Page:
Why the Right to Vote Was Omitted From the Constitution. Fearing an "excess of democracy," a majority of those who gathered at the Constitutional Convention decided to replace the Articles of Confederacy with a central representative government that preserved the power of the economic and social elite and left voting matters up to the states.
James Madison, the principal author of the Constitution and the subsequent Bill of Rights, publically stated the electors of the new government would be "the great body of the people of the United States." In private, however, he worried that, "In future times, a great majority of the people will not only be without landed, but any other sort of, property. These will either combine under the influence of their common situation; in which case, the rights of property and the public liberty will not be secure in their hands; . . ." John Adams was even more direct. In opposition to allowing electors other than property owners, he said "There will be no end of it. New claims will arise. Women will demand a vote. Lads from 12 to 21 will think their rights not enough attended to, and every man, who has not a farthing, will demand an equal vote. . . ."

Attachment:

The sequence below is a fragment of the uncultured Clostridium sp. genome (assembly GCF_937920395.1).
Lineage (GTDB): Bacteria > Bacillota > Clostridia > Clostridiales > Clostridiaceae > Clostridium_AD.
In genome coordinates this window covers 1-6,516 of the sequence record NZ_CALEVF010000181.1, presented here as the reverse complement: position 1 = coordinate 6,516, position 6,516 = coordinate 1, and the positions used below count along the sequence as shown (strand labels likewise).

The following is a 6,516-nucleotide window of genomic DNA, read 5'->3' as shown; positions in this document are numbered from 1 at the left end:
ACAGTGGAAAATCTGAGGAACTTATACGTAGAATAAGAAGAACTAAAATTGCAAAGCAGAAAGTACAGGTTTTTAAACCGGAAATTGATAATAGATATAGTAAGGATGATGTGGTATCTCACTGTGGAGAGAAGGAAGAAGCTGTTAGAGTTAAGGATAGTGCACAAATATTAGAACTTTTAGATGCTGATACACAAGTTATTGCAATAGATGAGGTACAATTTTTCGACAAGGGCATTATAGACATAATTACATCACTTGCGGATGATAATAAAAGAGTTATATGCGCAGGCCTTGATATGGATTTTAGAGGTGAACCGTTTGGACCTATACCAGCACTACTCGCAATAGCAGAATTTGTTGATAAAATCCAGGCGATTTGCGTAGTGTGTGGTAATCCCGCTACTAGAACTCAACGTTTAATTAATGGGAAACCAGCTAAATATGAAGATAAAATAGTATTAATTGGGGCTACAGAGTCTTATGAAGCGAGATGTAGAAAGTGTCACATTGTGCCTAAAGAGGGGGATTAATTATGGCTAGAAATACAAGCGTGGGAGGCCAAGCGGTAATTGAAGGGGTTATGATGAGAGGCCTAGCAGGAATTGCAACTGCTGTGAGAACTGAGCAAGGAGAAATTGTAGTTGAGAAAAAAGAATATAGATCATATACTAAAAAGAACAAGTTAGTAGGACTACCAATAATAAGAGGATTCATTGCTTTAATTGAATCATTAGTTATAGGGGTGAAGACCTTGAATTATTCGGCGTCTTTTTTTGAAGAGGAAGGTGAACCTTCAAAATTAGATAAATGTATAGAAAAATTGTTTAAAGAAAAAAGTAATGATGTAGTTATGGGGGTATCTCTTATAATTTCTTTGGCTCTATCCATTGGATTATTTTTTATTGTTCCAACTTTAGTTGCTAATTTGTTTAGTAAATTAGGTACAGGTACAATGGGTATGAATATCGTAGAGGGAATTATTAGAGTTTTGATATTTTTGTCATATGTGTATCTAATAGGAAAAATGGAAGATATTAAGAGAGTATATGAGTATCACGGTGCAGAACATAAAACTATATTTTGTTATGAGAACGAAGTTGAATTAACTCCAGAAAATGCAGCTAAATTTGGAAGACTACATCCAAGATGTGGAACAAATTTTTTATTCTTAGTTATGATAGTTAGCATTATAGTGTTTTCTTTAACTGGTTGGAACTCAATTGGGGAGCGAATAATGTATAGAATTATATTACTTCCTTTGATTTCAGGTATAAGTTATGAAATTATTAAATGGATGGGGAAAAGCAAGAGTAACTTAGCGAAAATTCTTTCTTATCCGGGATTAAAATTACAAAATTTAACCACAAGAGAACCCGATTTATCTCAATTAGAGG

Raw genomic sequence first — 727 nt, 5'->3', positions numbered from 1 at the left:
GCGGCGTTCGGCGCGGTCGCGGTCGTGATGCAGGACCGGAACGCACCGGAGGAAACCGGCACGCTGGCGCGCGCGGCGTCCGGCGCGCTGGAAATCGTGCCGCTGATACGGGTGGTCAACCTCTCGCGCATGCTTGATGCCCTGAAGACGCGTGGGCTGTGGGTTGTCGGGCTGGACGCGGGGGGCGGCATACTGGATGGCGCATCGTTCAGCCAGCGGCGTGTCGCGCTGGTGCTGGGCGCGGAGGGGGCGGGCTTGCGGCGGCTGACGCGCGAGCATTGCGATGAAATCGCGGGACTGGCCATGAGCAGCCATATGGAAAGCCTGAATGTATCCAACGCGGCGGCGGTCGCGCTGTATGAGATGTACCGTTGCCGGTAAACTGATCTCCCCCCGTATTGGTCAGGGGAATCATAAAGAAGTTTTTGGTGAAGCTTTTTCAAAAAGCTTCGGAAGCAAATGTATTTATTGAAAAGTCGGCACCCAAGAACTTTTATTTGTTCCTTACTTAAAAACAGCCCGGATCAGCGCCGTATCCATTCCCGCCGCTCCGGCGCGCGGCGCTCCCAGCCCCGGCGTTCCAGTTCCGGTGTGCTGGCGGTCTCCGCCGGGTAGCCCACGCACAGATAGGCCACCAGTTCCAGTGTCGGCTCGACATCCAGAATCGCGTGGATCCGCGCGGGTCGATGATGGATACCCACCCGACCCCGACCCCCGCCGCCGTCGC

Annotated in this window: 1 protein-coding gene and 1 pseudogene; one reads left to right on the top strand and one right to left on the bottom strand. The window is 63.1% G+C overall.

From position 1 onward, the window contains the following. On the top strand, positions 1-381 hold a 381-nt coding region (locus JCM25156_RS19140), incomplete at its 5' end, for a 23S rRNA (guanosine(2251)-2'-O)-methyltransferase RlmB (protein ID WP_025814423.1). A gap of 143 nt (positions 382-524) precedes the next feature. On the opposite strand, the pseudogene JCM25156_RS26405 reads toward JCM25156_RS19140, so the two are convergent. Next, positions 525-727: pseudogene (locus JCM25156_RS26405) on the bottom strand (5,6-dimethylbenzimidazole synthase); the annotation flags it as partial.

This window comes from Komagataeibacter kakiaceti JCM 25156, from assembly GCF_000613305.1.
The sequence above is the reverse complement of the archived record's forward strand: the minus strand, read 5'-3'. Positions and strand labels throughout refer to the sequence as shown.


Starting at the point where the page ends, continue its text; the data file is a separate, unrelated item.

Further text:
The new constitution provided that members of the House of Representatives "shall be chosen every second Year by the People of the several States" and goes on to provide that the "Electors" shall have the same "Qualifications" as that for the "most numerous Branch of the State Legislature." In other words, each state determines who can vote for state and congressional representatives.